Please use this identifier to cite or link to this item: http://ahro.austin.org.au/austinjspui/handle/1/19598
Title: Routine use of HbA1c amongst inpatients hospitalised with decompensated heart failure and the association of dysglycaemia with outcomes.
Authors: Khoo, Kaylyn;Lew, Jeremy F;Neef, Pieter A;Kearney, Leighton G;Churilov, Leonid;Robbins, Raymond J;Tan, Alanna;Hachem, M;Owen-Jones, L;Lam, Que T;Hart, Alanna;Wilson, A;Sumithran, Priya;Johnson, Douglas F;Srivastava, Piyush M;Farouque, Omar;Burrell, Louise M;Zajac, Jeffrey D;Ekinci, Elif I
Affiliation: Department of Endocrinology, Austin Health, Heidelberg, Victoria, Australia
Department of Medicine, Austin Health, The University of Melbourne, Heidelberg, Victoria, Australia
Department of Cardiology, Austin Health, Heidelberg, Victoria, Australia
The Florey Institute of Neuroscience and Mental Health, Heidelberg, Victoria, Australia
Department of Strategy, Quality & Service Redesign, Austin Health, Heidelberg, Victoria, Australia
Austin Centre for Applied Clinical Informatics, Austin Health, Heidelberg, Victoria, Australia
Department of Pathology, Austin Health, Heidelberg, Victoria, Australia
Department of Intensive Care, Austin Health, Heidelberg, Victoria, Australia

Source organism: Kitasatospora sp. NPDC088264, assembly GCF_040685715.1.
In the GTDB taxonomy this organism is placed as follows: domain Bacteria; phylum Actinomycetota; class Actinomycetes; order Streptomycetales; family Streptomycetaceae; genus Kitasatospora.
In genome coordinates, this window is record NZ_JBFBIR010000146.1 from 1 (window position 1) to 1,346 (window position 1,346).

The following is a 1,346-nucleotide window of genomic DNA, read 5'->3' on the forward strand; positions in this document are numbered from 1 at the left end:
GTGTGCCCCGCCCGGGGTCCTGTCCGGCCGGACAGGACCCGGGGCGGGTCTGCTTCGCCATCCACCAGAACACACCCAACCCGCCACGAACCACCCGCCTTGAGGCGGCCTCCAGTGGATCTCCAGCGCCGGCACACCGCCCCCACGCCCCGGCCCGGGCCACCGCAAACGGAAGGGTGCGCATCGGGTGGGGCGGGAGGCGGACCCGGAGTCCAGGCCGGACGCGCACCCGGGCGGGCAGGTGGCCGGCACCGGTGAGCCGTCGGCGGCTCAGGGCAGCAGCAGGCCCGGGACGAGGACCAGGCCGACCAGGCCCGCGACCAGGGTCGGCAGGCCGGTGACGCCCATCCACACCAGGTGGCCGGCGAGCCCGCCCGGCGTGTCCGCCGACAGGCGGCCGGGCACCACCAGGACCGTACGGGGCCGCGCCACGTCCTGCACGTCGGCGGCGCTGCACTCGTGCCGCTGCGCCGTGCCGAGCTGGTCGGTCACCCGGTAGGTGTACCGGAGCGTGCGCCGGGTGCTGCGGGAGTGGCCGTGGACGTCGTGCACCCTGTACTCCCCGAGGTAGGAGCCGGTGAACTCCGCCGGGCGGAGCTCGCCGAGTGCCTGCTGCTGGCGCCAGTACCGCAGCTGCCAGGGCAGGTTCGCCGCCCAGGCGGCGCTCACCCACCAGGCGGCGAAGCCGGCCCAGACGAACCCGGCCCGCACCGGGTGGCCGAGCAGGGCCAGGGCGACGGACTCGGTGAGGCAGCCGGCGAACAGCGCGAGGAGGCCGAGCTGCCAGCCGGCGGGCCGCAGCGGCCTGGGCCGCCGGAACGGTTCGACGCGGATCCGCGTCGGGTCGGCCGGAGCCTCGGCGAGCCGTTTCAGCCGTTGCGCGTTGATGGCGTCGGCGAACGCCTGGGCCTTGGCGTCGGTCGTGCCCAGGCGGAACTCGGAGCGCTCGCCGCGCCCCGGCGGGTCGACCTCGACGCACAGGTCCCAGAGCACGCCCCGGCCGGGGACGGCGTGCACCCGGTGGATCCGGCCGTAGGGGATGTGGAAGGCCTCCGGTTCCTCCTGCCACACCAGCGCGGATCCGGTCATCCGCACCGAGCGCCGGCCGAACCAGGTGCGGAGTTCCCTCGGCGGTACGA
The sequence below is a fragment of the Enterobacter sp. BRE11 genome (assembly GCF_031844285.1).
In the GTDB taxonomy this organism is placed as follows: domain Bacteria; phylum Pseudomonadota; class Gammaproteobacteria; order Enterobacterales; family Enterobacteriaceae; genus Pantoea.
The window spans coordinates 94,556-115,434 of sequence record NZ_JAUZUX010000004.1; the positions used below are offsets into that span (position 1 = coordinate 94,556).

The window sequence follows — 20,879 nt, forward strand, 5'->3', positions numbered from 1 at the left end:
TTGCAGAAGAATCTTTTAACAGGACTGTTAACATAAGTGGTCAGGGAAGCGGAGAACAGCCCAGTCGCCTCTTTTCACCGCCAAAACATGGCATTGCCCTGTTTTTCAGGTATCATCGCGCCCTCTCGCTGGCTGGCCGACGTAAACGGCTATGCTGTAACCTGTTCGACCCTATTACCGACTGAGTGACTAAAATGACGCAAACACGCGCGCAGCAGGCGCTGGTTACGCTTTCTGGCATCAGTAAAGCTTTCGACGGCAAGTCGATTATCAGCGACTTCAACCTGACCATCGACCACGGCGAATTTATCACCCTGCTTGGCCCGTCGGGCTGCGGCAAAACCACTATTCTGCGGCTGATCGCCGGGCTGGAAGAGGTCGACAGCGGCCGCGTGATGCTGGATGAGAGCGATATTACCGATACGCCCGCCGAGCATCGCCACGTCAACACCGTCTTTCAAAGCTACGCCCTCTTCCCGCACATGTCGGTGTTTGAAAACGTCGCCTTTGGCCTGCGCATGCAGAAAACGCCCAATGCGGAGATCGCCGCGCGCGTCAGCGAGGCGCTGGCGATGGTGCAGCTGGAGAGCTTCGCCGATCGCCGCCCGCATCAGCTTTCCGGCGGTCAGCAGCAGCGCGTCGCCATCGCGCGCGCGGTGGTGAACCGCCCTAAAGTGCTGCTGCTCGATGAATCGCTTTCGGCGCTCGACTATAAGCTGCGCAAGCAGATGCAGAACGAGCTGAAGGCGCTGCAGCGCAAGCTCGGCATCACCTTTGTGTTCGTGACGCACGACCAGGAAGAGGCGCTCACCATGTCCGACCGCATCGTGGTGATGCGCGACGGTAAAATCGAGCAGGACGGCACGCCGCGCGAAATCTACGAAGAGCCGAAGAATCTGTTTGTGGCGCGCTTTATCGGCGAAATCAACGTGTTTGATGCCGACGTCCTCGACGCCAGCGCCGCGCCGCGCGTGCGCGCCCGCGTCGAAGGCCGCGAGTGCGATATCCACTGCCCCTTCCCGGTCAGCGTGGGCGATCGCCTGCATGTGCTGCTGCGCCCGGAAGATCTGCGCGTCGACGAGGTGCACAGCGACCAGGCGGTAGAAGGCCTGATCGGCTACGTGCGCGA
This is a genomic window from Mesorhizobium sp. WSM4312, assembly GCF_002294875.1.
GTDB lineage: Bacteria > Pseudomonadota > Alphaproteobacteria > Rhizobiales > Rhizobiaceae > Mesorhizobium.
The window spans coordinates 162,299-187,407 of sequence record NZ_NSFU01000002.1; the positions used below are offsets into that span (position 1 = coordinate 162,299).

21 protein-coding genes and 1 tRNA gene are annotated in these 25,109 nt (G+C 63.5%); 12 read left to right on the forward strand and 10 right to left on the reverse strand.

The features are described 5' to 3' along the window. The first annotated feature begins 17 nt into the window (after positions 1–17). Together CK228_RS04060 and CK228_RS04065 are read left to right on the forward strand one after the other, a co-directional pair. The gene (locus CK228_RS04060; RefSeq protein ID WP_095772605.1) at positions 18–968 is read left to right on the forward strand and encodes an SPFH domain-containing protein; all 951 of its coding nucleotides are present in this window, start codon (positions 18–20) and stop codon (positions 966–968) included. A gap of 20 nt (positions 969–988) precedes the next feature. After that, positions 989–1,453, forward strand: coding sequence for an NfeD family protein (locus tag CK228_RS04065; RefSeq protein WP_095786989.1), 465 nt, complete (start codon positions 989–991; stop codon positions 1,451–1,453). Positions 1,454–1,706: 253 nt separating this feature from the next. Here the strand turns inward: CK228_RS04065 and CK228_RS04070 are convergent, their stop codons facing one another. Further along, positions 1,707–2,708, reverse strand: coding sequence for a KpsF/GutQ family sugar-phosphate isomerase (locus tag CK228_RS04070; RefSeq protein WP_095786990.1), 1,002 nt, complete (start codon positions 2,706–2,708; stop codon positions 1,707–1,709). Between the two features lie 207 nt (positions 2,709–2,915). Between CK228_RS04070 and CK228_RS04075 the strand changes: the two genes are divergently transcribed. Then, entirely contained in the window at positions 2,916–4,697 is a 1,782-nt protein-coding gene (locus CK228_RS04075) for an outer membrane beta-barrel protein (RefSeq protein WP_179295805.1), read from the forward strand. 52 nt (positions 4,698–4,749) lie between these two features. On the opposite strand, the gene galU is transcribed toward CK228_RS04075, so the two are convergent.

Health and Biomedical Informatics Centre, University of Melbourne, Parkville, 3010, Victoria, Australia
St Vincent's Hospital Melbourne, Fitzroy, 3065, Victoria, Australia
Department of General Medicine, Austin Health, Heidelberg, Victoria, Australia
Issue Date: 10-Sep-2018
EDate: 2018-09-10
Citation: Scientific reports 2018; 8(1): 13564
Abstract: Diabetes is an independent risk factor for development of heart failure and has been associated with poor outcomes in these patients. The prevalence of diabetes continues to rise. Using routine HbA1c measurements on inpatients at a tertiary hospital, we aimed to investigate the prevalence of diabetes amongst patients hospitalised with decompensated heart failure and the association of dysglycaemia with hospital outcomes and mortality. 1191 heart failure admissions were identified and of these, 49% had diabetes (HbA1c ≥ 6.5%) and 34% had pre-diabetes (HbA1c 5.7-6.4%). Using a multivariable analysis adjusting for age, Charlson comorbidity score (excluding diabetes and age) and estimated glomerular filtration rate, diabetes was not associated with length of stay (LOS), Intensive Care Unit (ICU) admission or 28-day readmission. However, diabetes was associated with a lower risk of 6-month mortality. This finding was also supported using HbA1c as a continuous variable. The diabetes group were more likely to have diastolic dysfunction and to be on evidence-based cardiac medications. These observational data are hypothesis generating and possible explanations include that more diabetic patients were on medications that have proven mortality benefit or prevent cardiac remodelling, such as renin-angiotensin system antagonists, which may modulate the severity of heart failure and its consequences.
URI: http://ahro.austin.org.au/austinjspui/handle/1/19598
DOI: 10.1038/s41598-018-31473-8
ORCID: 0000-0003-1863-7539
0000-0002-7143-7387
0000-0002-9807-6606
0000-0003-2372-395X
PubMed URL: 30202020
Type: Journal Article
Appears in Collections:Journal articles

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